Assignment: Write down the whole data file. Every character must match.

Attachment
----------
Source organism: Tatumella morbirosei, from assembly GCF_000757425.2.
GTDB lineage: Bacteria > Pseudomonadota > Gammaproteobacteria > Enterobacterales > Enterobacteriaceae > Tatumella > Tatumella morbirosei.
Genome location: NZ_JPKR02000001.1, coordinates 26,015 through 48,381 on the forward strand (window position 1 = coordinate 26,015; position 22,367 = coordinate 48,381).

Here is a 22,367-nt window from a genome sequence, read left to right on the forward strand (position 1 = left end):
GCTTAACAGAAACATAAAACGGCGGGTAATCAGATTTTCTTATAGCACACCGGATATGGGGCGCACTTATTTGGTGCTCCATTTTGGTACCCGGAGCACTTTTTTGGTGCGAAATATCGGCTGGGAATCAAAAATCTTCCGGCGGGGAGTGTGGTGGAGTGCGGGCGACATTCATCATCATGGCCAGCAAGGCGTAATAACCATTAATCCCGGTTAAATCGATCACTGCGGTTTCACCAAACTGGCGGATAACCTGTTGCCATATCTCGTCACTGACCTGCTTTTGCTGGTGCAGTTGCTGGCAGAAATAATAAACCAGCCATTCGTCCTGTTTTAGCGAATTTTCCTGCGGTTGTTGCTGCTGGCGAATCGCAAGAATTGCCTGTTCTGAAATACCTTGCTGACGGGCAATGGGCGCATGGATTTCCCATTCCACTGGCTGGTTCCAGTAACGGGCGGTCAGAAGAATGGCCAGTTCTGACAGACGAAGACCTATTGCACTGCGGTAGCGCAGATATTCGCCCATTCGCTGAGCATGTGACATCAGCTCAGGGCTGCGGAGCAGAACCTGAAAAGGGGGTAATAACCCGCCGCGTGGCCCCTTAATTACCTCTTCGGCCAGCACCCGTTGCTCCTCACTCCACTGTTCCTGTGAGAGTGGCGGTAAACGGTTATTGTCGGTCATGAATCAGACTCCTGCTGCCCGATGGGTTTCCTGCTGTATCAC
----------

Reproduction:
Source organism: Tatumella morbirosei, from assembly GCF_000757425.2.
GTDB lineage: Bacteria > Pseudomonadota > Gammaproteobacteria > Enterobacterales > Enterobacteriaceae > Tatumella > Tatumella morbirosei.
Genome location: NZ_JPKR02000001.1, coordinates 26,015 through 48,381 on the forward strand (window position 1 = coordinate 26,015; position 22,367 = coordinate 48,381).

Here is a 22,367-nt window from a genome sequence, read left to right on the forward strand (position 1 = left end):
GCTTAACAGAAACATAAAACGGCGGGTAATCAGATTTTCTTATAGCACACCGGATATGGGGCGCACTTATTTGGTGCTCCATTTTGGTACCCGGAGCACTTTTTTGGTGCGAAATATCGGCTGGGAATCAAAAATCTTCCGGCGGGGAGTGTGGTGGAGTGCGGGCGACATTCATCATCATGGCCAGCAAGGCGTAATAACCATTAATCCCGGTTAAATCGATCACTGCGGTTTCACCAAACTGGCGGATAACCTGTTGCCATATCTCGTCACTGACCTGCTTTTGCTGGTGCAGTTGCTGGCAGAAATAATAAACCAGCCATTCGTCCTGTTTTAGCGAATTTTCCTGCGGTTGTTGCTGCTGGCGAATCGCAAGAATTGCCTGTTCTGAAATACCTTGCTGACGGGCAATGGGCGCATGGATTTCCCATTCCACTGGCTGGTTCCAGTAACGGGCGGTCAGAAGAATGGCCAGTTCTGACAGACGAAGACCTATTGCACTGCGGTAGCGCAGATATTCGCCCATTCGCTGAGCATGTGACATCAGCTCAGGGCTGCGGAGCAGAACCTGAAAAGGGGGTAATAACCCGCCGCGTGGCCCCTTAATTACCTCTTCGGCCAGCACCCGTTGCTCCTCACTCCACTGTTCCTGTGAGAGTGGCGGTAAACGGTTATTGTCGGTCATGAATCAGACTCCTGCTGCCCGATGGGTTTCCTGCTGTATCAC